This would not be translated into English as "we live with her for two years". Even though the verb is in the present in Polish, this sounds awful in English and would be translated as "we lived with her for two years", or "we have been living with her for two years"
I see "we have been living" as the main translation. Wouldn't "we lived" mean that we don't live with her anymore?
Yes, you are correct. I was too hasty in my comment. "We live with her for two years" is definitely wrong, it sounds awful in English. But "we lived with her for two years" does imply a completed action, and would not be an ideal translation.
So, you are right the correct translation is "we have been living with her for two years" - or it could also be "we have lived with her for two years". In both cases in spoken English most people would not say "We have" but "We've".
How about "We are living with her for two years". This means we are living with her now and will continue to live with her until two years have elapsed. This sounds quite natural in English.
Yes, it's perfectly natural. "od dwóch lat" means that we started living together with her two years ago. Well, around two years ago, of course no one is so precise ;)
From the point of view of Polish, the fact that English uses Present Perfect here is rather strange. We still live with her, so this seems like a perfectly basic usage of present tense. But well, of course this is just where the languages differ.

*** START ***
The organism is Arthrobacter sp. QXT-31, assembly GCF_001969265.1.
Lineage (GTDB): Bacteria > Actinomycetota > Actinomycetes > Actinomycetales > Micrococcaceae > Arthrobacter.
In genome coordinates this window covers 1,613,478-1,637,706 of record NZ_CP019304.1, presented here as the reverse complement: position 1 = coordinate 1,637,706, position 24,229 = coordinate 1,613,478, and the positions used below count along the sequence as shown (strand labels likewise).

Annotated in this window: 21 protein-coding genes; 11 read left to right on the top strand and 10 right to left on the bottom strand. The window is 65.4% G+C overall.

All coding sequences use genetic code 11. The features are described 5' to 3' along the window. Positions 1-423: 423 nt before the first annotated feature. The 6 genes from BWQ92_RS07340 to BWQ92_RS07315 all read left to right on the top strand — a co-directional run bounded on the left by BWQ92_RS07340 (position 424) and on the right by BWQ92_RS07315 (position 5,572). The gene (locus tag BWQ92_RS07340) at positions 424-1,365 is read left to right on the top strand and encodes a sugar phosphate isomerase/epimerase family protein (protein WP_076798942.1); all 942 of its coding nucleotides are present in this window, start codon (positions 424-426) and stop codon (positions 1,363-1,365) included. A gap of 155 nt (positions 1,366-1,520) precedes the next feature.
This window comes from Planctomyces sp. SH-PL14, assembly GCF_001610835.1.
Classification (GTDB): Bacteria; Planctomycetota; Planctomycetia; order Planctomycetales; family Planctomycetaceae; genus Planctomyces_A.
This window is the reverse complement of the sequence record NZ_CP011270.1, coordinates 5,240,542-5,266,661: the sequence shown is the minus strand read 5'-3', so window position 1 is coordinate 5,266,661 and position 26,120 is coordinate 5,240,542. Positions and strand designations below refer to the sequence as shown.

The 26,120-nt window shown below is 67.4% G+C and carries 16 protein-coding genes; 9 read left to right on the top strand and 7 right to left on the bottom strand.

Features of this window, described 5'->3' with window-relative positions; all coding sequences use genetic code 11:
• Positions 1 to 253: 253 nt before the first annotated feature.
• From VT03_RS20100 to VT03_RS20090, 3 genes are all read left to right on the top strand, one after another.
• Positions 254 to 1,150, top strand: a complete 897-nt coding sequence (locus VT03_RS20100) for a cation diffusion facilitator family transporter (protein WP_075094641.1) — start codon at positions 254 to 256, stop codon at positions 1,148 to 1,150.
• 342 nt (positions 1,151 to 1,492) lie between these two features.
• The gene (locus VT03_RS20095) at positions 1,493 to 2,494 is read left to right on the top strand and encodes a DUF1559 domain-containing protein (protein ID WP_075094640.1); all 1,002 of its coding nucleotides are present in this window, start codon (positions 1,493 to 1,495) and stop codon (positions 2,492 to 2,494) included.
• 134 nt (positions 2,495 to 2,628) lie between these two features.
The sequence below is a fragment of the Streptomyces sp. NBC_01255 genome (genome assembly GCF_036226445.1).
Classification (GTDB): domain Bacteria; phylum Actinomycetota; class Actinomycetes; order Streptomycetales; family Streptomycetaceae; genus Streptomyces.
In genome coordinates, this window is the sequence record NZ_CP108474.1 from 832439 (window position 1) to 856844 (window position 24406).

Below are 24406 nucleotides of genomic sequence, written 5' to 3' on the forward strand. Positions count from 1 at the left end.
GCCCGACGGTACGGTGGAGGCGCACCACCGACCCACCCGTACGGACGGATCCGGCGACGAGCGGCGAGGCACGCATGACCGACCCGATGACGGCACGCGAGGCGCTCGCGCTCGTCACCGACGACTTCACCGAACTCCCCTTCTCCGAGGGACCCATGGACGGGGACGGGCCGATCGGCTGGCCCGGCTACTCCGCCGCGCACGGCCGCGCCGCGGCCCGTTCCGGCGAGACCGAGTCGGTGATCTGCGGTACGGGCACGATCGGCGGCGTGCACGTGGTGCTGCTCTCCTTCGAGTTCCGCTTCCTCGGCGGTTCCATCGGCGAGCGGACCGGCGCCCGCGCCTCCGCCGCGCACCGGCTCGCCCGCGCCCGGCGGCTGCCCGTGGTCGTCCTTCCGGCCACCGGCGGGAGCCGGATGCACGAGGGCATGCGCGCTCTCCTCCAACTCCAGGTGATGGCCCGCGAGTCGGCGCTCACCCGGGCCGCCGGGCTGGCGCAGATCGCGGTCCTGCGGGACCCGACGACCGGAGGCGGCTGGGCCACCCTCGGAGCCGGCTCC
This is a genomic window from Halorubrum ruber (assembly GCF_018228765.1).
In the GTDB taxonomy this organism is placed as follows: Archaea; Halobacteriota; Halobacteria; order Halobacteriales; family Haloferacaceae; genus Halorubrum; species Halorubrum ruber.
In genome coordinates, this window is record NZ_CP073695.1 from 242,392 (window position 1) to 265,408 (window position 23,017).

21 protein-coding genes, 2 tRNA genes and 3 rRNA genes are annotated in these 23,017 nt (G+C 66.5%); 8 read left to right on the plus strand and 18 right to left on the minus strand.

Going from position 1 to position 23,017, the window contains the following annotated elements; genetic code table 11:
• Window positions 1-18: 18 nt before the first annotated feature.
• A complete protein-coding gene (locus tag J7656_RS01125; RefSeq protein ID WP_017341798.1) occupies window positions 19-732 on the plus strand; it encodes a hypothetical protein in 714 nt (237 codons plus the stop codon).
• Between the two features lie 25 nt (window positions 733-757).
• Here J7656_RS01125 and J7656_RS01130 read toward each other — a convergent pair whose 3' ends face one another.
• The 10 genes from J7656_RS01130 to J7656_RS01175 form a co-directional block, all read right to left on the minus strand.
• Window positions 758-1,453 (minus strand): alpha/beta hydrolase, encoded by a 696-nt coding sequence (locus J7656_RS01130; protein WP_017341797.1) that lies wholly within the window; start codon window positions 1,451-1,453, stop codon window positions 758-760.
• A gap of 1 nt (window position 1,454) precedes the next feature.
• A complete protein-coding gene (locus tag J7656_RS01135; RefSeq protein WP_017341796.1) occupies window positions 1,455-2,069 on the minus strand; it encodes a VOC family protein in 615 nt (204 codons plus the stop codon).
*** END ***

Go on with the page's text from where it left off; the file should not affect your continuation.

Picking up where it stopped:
shouldn't the translation be: we have been living...? on the exercise is "we lived"
btw can it also be "from 2 years"? like "we've been living with her since we were 2 years old"
The 'since we were 2 years old' would translate to "od kiedy mieliśmy dwa lata".
Would the Polish differ if we wanted to say something like, "we're living with her for two years while we finish school"? I was confused by the present tense here so thank you for all the comments!
So... that implies 'two years and that's it, finished'? Hmm... how probable is to say it in English? I can imagine "Mieszkamy z nią na czas studiów" (We are living with her for the time of our studies) or "Mieszkamy z nią do..." (We are living with her until...), but I'm not sure if I would say what you wrote in Polish. "Mieszkamy z nią przez dwa lata, aż skończymy szkołę"? Not sure.
Thanks. That's interesting that there's not really a good translation. Saying something like that about a temporary living situation isn't at all strange in English.
It's quite possible to say it, but wouldn't be a good translation of "od", since the implication of the English is that the two years has started, but has not yet concluded. That is, it started less than two years in the past, is ongoing now, and that the activity will finish after that two years is completed.